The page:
Senator Kerry emerges as defence frontrunner
Nikhil Kumar is The Independent's New York correspondent. He was formerly assistant editor on the foreign desk and has also done a variety of jobs on the city desk, where he wrote about markets, commodities and other business and economics topics.
Wednesday 14 November 2012
In 2004, the then Democratic presidential nominee, John Kerry, in handing the keynote slot at the party convention to a little-known Senate candidate from Illinois, gave Barack Obama the launchpad for a national career that would lead to the White House.
Now Mr Obama is reported to be considering the senior Senator from Massachusetts for the post of the country's next Defence Secretary. As the Obama administration enters its second term, the incumbent, Leon Panetta, is expected to step down within months and spend more time with his family in California. His replacement will face pressing strategic challenges, chief among them the orderly withdrawal of US troops from Afghanistan and the wrangle over cuts to the defence budget.
But more immediately, he or she will have to deal with controversy over the link between General John Allen, the top US commander in the war-torn country, and the extra-marital affair scandal that last week led to General David Petraeus's resignation as CIA director. General Allen has since become the subject of a probe into his correspondence with a Florida woman who approached the FBI after being harassed through emails from General Petraeus's lover.
For many, Mr Kerry was until now viewed as the natural successor to Hillary Clinton, who is expected to step down from her post at the head of the State Department.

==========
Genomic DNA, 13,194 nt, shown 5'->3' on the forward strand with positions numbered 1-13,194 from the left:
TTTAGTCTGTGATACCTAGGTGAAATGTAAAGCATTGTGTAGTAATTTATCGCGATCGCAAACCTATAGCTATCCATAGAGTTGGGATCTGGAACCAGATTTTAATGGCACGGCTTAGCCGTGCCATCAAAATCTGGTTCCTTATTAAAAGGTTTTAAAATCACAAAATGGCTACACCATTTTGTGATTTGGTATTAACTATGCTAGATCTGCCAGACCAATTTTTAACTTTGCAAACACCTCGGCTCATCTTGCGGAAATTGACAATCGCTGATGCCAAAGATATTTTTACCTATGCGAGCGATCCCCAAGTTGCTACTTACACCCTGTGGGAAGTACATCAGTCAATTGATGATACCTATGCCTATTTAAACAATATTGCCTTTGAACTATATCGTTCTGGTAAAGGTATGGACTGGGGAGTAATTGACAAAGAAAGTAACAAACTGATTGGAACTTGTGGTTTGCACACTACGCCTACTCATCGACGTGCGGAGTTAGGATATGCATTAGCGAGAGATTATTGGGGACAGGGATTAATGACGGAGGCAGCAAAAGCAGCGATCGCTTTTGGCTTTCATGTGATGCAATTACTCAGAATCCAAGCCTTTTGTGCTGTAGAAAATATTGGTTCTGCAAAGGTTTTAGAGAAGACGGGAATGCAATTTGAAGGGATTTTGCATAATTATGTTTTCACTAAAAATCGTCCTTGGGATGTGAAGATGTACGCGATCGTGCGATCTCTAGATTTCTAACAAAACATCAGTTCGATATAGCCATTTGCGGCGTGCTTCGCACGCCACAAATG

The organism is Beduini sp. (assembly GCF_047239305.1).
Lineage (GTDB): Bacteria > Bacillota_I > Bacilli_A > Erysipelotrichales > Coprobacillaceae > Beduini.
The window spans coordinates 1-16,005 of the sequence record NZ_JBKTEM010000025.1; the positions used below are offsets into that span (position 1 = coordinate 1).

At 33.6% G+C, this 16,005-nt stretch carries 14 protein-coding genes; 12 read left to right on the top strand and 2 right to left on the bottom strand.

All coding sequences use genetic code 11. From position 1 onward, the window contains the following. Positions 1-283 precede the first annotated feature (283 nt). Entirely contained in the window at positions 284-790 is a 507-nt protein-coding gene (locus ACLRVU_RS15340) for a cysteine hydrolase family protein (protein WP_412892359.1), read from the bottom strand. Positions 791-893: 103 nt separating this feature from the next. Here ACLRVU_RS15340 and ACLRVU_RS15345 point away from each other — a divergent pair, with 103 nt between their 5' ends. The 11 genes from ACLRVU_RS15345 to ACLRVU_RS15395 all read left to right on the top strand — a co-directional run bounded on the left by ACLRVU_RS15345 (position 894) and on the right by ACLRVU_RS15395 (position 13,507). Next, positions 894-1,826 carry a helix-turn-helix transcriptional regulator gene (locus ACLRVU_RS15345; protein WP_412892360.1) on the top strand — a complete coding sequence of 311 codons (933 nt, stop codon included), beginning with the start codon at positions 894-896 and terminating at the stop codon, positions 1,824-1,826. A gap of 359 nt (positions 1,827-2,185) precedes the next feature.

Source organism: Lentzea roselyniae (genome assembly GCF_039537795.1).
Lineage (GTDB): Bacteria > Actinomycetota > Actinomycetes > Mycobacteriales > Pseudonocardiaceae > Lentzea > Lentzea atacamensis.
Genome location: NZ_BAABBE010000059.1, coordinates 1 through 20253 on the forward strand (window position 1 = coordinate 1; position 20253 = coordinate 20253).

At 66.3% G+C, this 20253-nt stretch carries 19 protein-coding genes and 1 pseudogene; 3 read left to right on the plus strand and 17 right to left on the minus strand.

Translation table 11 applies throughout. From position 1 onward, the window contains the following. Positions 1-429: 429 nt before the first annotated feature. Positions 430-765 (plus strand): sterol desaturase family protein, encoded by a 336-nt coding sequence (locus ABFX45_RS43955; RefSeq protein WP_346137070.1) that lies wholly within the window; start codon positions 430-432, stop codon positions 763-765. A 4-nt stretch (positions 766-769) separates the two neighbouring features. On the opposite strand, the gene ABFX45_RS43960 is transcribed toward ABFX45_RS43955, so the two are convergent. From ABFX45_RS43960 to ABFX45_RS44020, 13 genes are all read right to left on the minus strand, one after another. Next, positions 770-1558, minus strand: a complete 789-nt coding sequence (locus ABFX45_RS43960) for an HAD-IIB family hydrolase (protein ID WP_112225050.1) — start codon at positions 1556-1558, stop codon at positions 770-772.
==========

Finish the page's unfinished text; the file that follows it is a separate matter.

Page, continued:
A committed internationalist and chairman of the Senate Foreign Relations Committee, he is well known in capitals around the world.
But the White House is said to be keen on Susan Rice, the current US ambassador to the UN, for the role of the county's top diplomat. Instead, the Senator's CV – he is also a Vietnam War veteran – is being viewed by White House advisers as the right fit for the Pentagon job, which increasingly combines aspects of diplomacy, both domestically with US law makers and internationally with governments in countries where the US is militarily engaged, and strategic planning.
According to The Washington Post, this has landed him a spot on the shortlist. Other jobs said to be up for a refresh include the key posting at the Treasury department, with Tim Geithner also expected to depart at the start of the second term.
It remains unclear when exactly Mr Panetta will leave. Earlier this week, when quizzed on whether he would stay or go, he said: "Who the hell knows? My experience in Washington is you better do this day to day."
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